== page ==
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HP Forum Archive 19

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On the missing comma as thousand-separator
Message #1 Posted by Luca on 4 Sept 2009, 5:25 p.m.

I really like how, on older calculators, the comma (used as thousands-separator) moves as you input a large number. It makes it very easy to enter such numbers quickly and without errors.

This has been eliminated in newer calculators, including the HP-50g and the HP-35s. I have heard repeated that new calculators cannot use this as they accept a more general form of input on the stack. But I think this explanation does not really hold up. It would be very easy to write an algorithm that places commas properly even for arbitrary stack input: simply check that to the left of the cursor you only have digits until a whitespace, and if so, place commas every three digits (taking into account of the decimal point). When a non-digit (such as E, or -, etc) is inserted, freeze the commas where they are, and continue getting input. Why would this not work?

In fact, it would be quite simple to encode the above as a state-machine.


Re: On the missing comma as thousand-separator
Message #2 Posted by Gerry Schultz on 4 Sept 2009, 6:42 p.m.,
in response to message #1 by Luca

I have both RPN and RPL machines and I have always preferred the RPN style with a 4-level stack. I do understand the issue in the RPL machine where the command line needs to parse an entry for its data type and extra commas can confuse it. But aren't we dealing with two separate issues? On a 41 when you type in a number, the commas are inserted automatically and maintained by the display but are not a part of the number itself. In the RPL machines, commas are never displayed for either integers or real numbers (as I remember). So, the issue is, as I see it, inputting of numeric data verses the display of numeric data.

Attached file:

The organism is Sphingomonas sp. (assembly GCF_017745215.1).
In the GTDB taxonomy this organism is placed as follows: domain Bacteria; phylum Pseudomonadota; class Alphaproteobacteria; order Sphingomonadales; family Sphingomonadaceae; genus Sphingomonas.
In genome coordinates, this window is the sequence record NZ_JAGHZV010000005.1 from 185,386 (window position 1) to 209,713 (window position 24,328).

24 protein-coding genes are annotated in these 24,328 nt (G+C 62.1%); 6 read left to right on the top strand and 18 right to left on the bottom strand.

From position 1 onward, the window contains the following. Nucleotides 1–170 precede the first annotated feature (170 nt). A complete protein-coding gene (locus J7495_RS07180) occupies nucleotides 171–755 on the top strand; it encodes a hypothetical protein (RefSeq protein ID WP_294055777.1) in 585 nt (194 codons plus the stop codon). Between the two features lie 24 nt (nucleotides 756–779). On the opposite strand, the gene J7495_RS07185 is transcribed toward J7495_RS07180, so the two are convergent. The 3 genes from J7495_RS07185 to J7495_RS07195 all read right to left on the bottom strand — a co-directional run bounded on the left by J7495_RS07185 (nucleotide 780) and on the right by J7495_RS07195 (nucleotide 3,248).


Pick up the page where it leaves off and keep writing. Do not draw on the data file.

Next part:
As a compromise, why not disallow commas when inputting a real (it has a radix displayed in a 50g) number or integer (no radix in a 50g) number so the command line can properly parse the input. Then, after the number type is identified, have the calculator firmware put commas in the display of those number types only. It's not perfect but it would be a step getting the commas back in a number.

It does raise the question of if you have large numbers in the real and imaginary axises of a complex number, can the firmware also insert display commas? I don't see why it couldn't but I'm no expert. The displaying of all numeric data types would have to be rewritten. Sounds like a lot of work and that would cost.

My 2 cents.


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